- it is unclear as to when the Commission may adopt the final rule amendments, although Brian thought it was possible that the amendments might be adopted this year;
- the staff is in the process of considering the comments received to the proposed amendments;
- Brian noted that it is likely that changes will be made before adoption to address some of the comments;
- he noted that expanding the proposed compensation exemption and compensation committee safe harbor to issuer tender offers was uniformly recommended and that he thought those changes would be consistent with the Commission’s intention for proposing the amendments;
- he also noted, however, that certain of the other proposed changes, such as providing a carve out from the best-price rule for commercial arrangements or a de minimus ownership exemption, were given serious consideration during the proposing stage; and
- finally, Brian noted that he was keenly aware of the concerns raised by commentators about the need for the changes to result in an effective exemption and safe harbor.

2. Study of the cross-border tender offer rules:

- the office of mergers and acquisition continues to study whether recommendations should be made to the Commission to change certain of the cross-border tender offer rules;
- the data provided by bidders to date is that certain of the rules, such as the 30-day look back to determine share ownership levels, are difficult to comply with; and
- the office and, for purposes of Rule 14e-5, the staff of the Division of Market Regulation, is considering whether certain consistent relief granted since the adoption of the cross-border rules could be handled in a global exemptive order.

3. NASD proposed fairness opinion disclosure and policy/procedure rules:

- the staff of the office of mergers and acquisitions and the Division of Market Regulation is considering the comments received by the Commission to the NASD’s proposed Rule 2290;
- the comment period closed in May 2006;
- 7 comments were received;
- certain language changes to the proposed rules may be necessary to address potential inconsistencies in the proposed language of the rule; and
- the ABCNY Committee reiterated concerns regarding requirement for policy/procedure re: differential compensation to officers, directors and other employees.

4. Section 13(d)/ beneficial ownership reporting compliance:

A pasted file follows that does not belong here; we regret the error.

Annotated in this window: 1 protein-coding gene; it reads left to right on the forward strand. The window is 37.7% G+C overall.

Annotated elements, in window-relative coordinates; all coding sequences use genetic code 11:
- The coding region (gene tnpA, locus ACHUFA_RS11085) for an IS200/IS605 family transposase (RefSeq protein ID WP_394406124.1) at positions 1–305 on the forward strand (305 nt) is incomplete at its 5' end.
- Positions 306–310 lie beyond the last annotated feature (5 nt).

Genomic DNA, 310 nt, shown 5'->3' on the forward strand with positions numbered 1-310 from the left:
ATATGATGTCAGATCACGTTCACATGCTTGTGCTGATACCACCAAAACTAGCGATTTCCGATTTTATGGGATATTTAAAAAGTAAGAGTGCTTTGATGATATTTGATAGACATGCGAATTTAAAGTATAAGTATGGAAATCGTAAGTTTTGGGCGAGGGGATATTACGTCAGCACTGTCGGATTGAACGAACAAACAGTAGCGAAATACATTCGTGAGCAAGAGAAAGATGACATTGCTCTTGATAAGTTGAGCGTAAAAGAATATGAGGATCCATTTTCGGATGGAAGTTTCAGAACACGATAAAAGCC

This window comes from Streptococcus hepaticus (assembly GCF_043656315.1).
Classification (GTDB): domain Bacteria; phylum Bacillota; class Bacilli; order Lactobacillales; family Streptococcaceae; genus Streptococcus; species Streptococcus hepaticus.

- the staff continues to view compliance with the beneficial ownership reporting rules as a high priority;
- the staff has heard concerns that hedge funds and/or others may knowingly be crossing the line and acting in concert pursuant to an agreement or arrangement without filing a Schedule 13D to reflect the Group’s beneficial ownership and plans, etc.; and
- the staff will aggressively pursue willful violations of Section 13(d) if it becomes a aware of such conduct.

5. Fairness opinion disclosure:

- there may be a need to revisit the disclosure practices related to fairness opinions;
- the ABCNY Committee questioned the staff policy related to including a risk factor regarding contingent financial advisory fees and requesting (in a non Rule 13e-3 transaction) that filers provide the staff on a supplemental basis, copies of board materials not referenced in background section of the proxy/registration statement so that the staff could consider the need to refer to just board materials; and
- Brian and the Committee agreed to maintain a dialogue about these issues.

June 19, 2006

Conducting Due Diligence: Through the Eyes of the Associate

The first installment of our M&A Boot Camp for this summer is now available: “Conducting Due Diligence: Through the Eyes of the Associate.” Join Deborah Bentley Herzog and Mike Woodard of McGuire Woods for an entertaining session that teaches the basics of what you need to know about conducting due diligence, with an emphasis on what issues and traps associates should seek to spot and resolve.

If you are not a DealLawyers.com member, try a no-risk trial as we just launched our half-price “Rest of 2006” rate – believe it or not, a license for a single user is only $100 and there are similar reduced rates for offices with more than one user!

June 16, 2006

Analysis of Cross-Border SEC No-Action Letter

Earlier this week, the SEC’s Divisions of Market Regulation and Corporation Finance issued this no-action response to AstraZeneca in connection with a cross-border merger. As Jim Moloney notes, the relief granted is pretty standard for a U.K. cross-border deal of this kind.

However, the US ownership level in the target is fairly high (43.7%). Not the highest that Jim has seen – the higher the US ownership, the more reluctant the Staff tends to be in granting relief. The relief basically permits the offer to follow U.K. rules and regulations. The offer also contemplates “loan notes” as consideration for non-U.S. holders, which is fairly common as well.